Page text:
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Displaying posts with tag: MySQL 8.0 (reset)
Exploring Aurora Serverless V2 for MySQL

Aurora Serverless V2 is generally available around the corner recently 21-04-22 for MySQL 8 and PostgreSQL, with promising features that overcome the V1 disadvantages. Below are those major features

Features

  • Online auto instance upsize (vertical scaling)
  • Read scaling (Supports up to 15 Read-replica)
  • Supports mixed-configuration cluster ie, the master can be normal Aurora(provisioned) and readers can be in serverlessv2 and vice versa
  • MultiAZ capability (HA)
  • Aurora global databases (DR)
  • Scaling based on memory pressure
  • Vertically Scales while SQL is running
  • Public IP allowed
  • Works with custom port
  • Compatible with Aurora version 3.02.0 ie., >= MySQL 8.0.23 (only supported)
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A graph a day, keeps the doctor away ! – MySQL Checkpoint Age

In a previous post, I explained how you can collect and plot metrics using MySQL Shell.

This is a new series of article where I will explain how to read and understand some of the generated graphs.

Understanding your workload and seeing the evolution of it over time can help anticipating problems and work on solutions before the breakdown.

Let’s start the series with a concept that is not always well understood or at least not always considered at its true value: MySQL Checkpoint Age.

example of checkpoint age graphInnoDB Checkpointing

Before analyzing the graph, we need to understand what is MySQL InnoDB Checkpointing.

Each change to a data page in the InnoDB Buffer Pool are also written into the Write Ahead Logs.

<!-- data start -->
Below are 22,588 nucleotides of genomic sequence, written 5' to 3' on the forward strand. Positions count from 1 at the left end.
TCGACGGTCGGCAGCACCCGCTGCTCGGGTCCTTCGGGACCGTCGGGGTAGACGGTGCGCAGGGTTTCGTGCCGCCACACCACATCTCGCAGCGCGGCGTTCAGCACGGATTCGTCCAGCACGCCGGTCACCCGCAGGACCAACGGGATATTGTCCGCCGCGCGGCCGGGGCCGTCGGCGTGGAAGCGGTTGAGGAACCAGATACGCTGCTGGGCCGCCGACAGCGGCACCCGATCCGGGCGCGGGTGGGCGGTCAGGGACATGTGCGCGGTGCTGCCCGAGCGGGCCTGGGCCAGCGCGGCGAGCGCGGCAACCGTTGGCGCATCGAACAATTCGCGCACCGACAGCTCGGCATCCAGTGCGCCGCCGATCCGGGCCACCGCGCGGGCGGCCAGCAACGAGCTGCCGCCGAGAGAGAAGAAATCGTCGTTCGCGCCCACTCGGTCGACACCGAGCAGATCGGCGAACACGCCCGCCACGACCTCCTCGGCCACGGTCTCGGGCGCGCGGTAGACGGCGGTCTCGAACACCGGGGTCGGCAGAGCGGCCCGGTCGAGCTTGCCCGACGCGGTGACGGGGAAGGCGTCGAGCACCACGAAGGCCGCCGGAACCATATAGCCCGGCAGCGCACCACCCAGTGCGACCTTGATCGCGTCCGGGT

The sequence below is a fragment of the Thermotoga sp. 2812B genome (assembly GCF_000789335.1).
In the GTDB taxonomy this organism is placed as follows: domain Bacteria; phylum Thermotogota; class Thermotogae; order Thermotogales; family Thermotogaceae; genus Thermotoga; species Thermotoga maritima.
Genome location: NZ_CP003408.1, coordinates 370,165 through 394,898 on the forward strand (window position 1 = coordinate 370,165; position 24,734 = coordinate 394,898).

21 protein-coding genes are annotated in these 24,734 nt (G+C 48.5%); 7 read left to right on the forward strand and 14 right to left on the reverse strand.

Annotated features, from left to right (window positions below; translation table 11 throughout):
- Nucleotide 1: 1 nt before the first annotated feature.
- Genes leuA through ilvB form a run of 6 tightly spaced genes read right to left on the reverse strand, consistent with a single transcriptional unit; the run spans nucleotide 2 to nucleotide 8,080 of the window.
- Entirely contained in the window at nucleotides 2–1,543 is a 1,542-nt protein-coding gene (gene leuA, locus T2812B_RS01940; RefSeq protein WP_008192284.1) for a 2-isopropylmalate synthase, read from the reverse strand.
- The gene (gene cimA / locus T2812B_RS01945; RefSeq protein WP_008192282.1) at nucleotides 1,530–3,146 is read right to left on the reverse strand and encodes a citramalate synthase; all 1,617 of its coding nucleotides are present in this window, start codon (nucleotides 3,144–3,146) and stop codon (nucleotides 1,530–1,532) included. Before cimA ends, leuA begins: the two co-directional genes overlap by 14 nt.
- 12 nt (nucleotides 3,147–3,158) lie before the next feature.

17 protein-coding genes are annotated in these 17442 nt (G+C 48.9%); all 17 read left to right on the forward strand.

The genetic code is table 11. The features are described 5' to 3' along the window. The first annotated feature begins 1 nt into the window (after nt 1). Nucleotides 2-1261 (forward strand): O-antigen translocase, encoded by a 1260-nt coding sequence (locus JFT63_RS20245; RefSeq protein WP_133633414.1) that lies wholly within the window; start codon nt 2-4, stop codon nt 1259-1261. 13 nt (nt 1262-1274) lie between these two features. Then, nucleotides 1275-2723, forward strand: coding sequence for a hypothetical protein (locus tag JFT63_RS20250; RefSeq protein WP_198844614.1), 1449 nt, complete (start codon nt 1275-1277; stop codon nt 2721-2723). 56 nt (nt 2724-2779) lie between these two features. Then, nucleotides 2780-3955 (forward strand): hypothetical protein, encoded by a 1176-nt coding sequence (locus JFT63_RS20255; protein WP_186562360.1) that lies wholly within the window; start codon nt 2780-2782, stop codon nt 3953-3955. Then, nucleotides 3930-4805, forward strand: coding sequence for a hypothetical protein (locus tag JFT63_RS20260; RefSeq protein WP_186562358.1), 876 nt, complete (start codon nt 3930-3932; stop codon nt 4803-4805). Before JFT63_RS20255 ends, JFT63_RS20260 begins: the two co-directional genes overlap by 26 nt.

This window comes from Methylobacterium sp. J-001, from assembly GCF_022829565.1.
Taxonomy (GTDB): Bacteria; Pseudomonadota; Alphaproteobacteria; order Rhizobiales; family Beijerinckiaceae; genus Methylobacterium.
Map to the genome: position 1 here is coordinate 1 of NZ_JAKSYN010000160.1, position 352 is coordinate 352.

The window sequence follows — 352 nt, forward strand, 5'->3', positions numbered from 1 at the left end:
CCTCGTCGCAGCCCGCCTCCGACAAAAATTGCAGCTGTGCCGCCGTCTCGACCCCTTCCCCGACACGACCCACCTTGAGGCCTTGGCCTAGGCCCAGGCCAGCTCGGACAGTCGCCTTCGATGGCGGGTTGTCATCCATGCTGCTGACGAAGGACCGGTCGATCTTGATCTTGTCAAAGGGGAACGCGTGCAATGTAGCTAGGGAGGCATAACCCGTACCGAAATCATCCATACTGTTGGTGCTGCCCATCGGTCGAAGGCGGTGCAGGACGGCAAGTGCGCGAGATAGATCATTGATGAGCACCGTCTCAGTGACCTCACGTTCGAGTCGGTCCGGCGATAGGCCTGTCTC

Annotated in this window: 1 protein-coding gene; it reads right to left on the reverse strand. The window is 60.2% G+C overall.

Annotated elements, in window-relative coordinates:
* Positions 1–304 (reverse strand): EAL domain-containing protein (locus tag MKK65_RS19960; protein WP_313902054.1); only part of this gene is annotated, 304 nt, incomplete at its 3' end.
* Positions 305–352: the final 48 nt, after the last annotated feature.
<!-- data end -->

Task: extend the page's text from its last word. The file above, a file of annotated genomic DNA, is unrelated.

In the literature they are sometimes called Transaction …

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MySQL 8.0.29: thank you for the contributions

When it’s time for a new MySQL release, it’s also time to thank our contributors !

Released on April 26th, MySQL 8.0.29 contains several contributions from our awesome Community and on behalf of the entire MySQL Team, I would like to thank you all !

This new releases contains patches from Vilnis Termanis, Luke Weber, Meik Milevczik, Song Zhibai, Zheng Lai, Øystein Grøvlen, Facebook, Biran Yue, Hope Lee, Rahul Malik, Christopher Chavez, Chen Yi, Ning PeiPei, Jianjian Song, Jack Wotherspon and Bin Wang.

Once again, thank you all for your great contributions and to the company you are working for.

Here is the list of the above contributions and related bugs:

Clients / Connectors

  • #81519 Connector/Python: Guarantee file closing of input files in optionfiles module – Vilnis Termanis
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Poorman’s MySQL monitoring/trending

I could have also called this article When Pandas meet Dolphins in MySQL Shell.

Some time ago, I wrote a post related on how to collect initial relevant data when trying to seek help for MySQL.

Since then, the MySQL Shell engineering team implemented another powerful native utility that collect all the essential information and more and store them in a single zip file.

This zip archive contains TSV and YAML files that, for example, the MySQL Support Team could use to solve your eventual issue.

For more information regarding MySQL Shell’s util.debug.collectDiagnostics(), I encourage you to check the manual.

This tool is …

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Poorman’s MySQL table audit information – part 3

Recently we saw how we can catch audit information using invisible column, JSON data type and triggers in MySQL 8.0:

Of course, the creation of these triggers can quickly become a tedious operation. Once again, MySQL has all what we need to make it simple.

As you may know, it’s impossible to create triggers from store procedure, so using a sys schema function would not be something possible. However, MySQL Shell is again the answer ! It’s very easy to use a python plugin to perform the necessary operations.

I’ve written such example, available on …

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Poorman’s MySQL table audit information – part 2